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I hate the telephone.  I cringe when it rings, and hate calling people even more.  I don't now why, but it is how I feel.  So I can muster some sympathy for Assemblywoman Barbara Lifton if that is why she hasn't called Cargill.  The difference is that she is an elected official who supposedly represents most of the people who work at the local salt mine.  So I would think she could overcome whatever the barrier is to talk to the folks there before putting things in motion that could profoundly affect the miners and the 200 local people who work there.  As for me, nobody elected me so I can be a grumpy old man if I want to.

I am not suggesting that talking to Cayuga Salt Mine representatives would change her mind.  I am not arguing the science on either side.  All I am saying is that if a legislator only talks to the people who agree with her, she is not getting the whole story and is only representing the people who agree with her.

Lifton has held press conferences, one this past Tuesday, to announce that she was sending letters to Albany to strongly urge the cessation of mining under the lake.  She was asked whether she had contacted Cargill before deciding to write these letters, and both times replied she was available to receive calls.

Well, so am I, sort of.  I mean I don't really like the phone.  But even if Assemblywoman Lifton shares my telephonophobia (it turns out that is an actual word!), she is supposed to be representing us, and my understanding from covering elected officials for more than a dozen years is that talking on the phone is a big part of what they do.

Cargill didn't do something that threatens Lifton's business or the safety of her staff.  Lifton is doing something that threatens Cargill's.  So why is it up to Cargill to somehow somehow psychically work out that she is about to write a letter to Albany that has the potential to significantly impact their business and rush to the phone to call her?  In getting this story I learned that Cargill found out about the letter shortly after I did, because WHCU published a report on the press notice (reporters got this email to ask them to come to Tuesday's press conference) shortly after they received it, and Cargill officials happened to see it there.

Lifton says she is not against the company and argues that they would have eight to ten years to switch to mining under land instead of under the lake.  She stated this as if it is fact.  But how does she know that is even possible in tht time frame (which is also uncertain as far as I can figure out) without talking to them about it?  Maybe it is possible get the easements from multiple landowners and to re-drill a whole mine in eight years.  I don't know.  Because I haven't asked.

Again, I am not challenging the Assemblywoman's position.  She is certainly entitled to that.  All I am asking is what harm would it do to talk to folks she doesn't agree with to get their point of view?  Wouldn't that inform her decision to oppose their operation?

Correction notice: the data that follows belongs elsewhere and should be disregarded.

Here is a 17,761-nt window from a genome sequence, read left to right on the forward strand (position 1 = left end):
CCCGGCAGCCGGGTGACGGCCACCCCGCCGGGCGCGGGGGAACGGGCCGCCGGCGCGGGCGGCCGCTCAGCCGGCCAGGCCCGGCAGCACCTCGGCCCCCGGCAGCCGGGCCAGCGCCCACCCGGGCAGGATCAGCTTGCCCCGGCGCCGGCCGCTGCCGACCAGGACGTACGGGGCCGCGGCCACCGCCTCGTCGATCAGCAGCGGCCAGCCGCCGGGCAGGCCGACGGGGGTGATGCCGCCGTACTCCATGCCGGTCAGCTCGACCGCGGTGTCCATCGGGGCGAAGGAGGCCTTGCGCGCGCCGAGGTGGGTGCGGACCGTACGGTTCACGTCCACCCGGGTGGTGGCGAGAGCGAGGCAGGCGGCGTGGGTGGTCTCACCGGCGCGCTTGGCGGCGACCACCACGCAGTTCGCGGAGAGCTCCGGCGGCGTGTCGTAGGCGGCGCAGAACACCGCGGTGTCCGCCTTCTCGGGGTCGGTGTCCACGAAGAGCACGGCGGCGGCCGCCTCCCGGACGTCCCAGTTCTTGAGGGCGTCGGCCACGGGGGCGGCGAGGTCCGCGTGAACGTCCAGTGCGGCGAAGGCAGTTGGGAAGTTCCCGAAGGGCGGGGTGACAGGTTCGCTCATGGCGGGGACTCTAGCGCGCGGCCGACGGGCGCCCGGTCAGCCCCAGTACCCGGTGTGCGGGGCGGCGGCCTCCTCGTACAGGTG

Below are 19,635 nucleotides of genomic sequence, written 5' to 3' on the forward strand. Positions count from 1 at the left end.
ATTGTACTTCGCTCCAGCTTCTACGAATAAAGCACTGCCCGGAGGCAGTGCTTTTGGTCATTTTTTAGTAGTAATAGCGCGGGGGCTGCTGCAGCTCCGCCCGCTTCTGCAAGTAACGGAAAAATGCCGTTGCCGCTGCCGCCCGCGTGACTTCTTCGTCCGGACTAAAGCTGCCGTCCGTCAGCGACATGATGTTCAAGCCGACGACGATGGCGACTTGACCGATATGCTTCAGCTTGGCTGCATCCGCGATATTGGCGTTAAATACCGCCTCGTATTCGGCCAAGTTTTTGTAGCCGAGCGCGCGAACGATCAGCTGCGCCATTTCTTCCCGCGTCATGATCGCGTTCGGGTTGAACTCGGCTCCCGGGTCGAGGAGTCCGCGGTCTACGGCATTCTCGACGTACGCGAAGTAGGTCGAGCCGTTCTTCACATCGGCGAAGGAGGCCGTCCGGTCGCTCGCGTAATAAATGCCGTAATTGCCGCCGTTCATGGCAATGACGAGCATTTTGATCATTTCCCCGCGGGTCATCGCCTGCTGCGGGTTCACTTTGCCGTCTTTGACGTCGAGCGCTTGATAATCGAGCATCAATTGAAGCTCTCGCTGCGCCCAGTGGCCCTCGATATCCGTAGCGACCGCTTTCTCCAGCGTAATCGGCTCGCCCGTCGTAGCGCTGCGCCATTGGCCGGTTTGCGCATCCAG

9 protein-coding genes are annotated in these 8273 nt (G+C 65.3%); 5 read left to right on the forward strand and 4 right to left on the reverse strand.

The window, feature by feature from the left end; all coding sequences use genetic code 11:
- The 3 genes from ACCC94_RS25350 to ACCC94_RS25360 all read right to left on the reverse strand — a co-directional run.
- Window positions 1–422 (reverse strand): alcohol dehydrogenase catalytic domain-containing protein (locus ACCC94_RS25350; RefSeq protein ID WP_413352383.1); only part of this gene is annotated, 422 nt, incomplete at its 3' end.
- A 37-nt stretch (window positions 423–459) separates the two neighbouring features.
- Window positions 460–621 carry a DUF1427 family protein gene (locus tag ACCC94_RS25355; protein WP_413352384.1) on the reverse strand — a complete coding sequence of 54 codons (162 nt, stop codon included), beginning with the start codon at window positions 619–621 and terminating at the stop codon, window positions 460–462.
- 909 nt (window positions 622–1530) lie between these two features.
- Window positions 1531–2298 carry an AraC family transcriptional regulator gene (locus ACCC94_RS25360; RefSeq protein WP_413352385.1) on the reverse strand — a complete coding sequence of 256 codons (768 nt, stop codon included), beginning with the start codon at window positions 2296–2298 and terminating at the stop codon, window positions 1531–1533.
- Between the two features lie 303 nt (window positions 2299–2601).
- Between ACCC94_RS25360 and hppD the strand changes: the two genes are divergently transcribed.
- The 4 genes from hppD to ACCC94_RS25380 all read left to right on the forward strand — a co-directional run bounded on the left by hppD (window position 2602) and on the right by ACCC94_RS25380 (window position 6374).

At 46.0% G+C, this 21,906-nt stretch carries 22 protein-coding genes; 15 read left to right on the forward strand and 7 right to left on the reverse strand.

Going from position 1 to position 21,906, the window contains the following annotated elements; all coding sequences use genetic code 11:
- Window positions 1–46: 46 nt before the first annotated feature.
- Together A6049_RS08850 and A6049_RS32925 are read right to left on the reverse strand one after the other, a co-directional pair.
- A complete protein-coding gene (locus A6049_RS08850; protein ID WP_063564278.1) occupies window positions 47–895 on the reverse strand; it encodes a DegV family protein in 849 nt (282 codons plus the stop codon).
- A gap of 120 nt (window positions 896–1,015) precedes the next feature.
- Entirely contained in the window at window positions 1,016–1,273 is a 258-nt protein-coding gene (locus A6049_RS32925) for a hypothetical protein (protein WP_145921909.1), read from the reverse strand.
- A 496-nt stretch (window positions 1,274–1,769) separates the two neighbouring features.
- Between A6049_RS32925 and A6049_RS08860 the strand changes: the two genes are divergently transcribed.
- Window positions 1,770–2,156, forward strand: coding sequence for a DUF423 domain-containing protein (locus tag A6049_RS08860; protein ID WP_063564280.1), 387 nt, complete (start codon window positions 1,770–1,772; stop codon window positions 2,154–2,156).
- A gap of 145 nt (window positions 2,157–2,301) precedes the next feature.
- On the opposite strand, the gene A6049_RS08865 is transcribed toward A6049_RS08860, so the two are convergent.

In September Cargill gave a tour of the mine to many of our local officials including County legislator Mike Sigler and many Town of Lansing officials.  Lifton's counterpart in the State Senate Pam Helming, had her office call to arrange a tour for Helming and one of her aides.  All said they came away with a greater understanding of the company, the local workers, and the safety protocols the local mine staff implements.  Five years ago I was invited to join a mine tour as a member of the press.  It is a very cool tour.  I have to think that if Assemblywoman Lifton were willing to pick up the phone and initiate a call she could score a tour for herself with no obligation to change her mind.

People of Lifton's party who are running in Lansing have made a campaign issue of representing everybody and listening to all voices.  To me that implies reaching out to people they represent who may or may not have voted for them, especially when an issue of tangible consequence is on the table.  I would argue that should be true whether she actually represents the company in Albany or not, but even if the company is not her constituent, most of the 200 employees at the Lansing mine are.

After my article about the first press conference someone wrote on our Facebook page that Cargill is not a constituent of Lifton's.  "As far as I can tell, Cargill is a midwestern corporation, none of whose owners live in Lifton's AD. Is Walmart a constituent because it has operations in Tompkins and Cortland Counties? Or are we using the Citizens United definition that makes corporations equal to people? You may object to the running of the press conference, but your initial premise is pretty debatable," she wrote.

I replied, "Well it is true that corporations don't vote. But how can you separate that from 200 employees who run the mine and participate in the community and their families, most of whom do live within the district? To me that is a cold view. And this company isn't a Walmart. It provides good jobs, gives back to the community, the Tompkins County community, not just Lansing, provides a product that helps keep people safe, and seems to care about safety. The employees I have met over the years seem to love being part of it. They're people who live here whose views and vast experience in mining don't seem to be being considered important by their representative. And they are the company. It's not just some thing that can exist without them."

Even for a telephonophobic like me, it's not that hard to pick up the phone.

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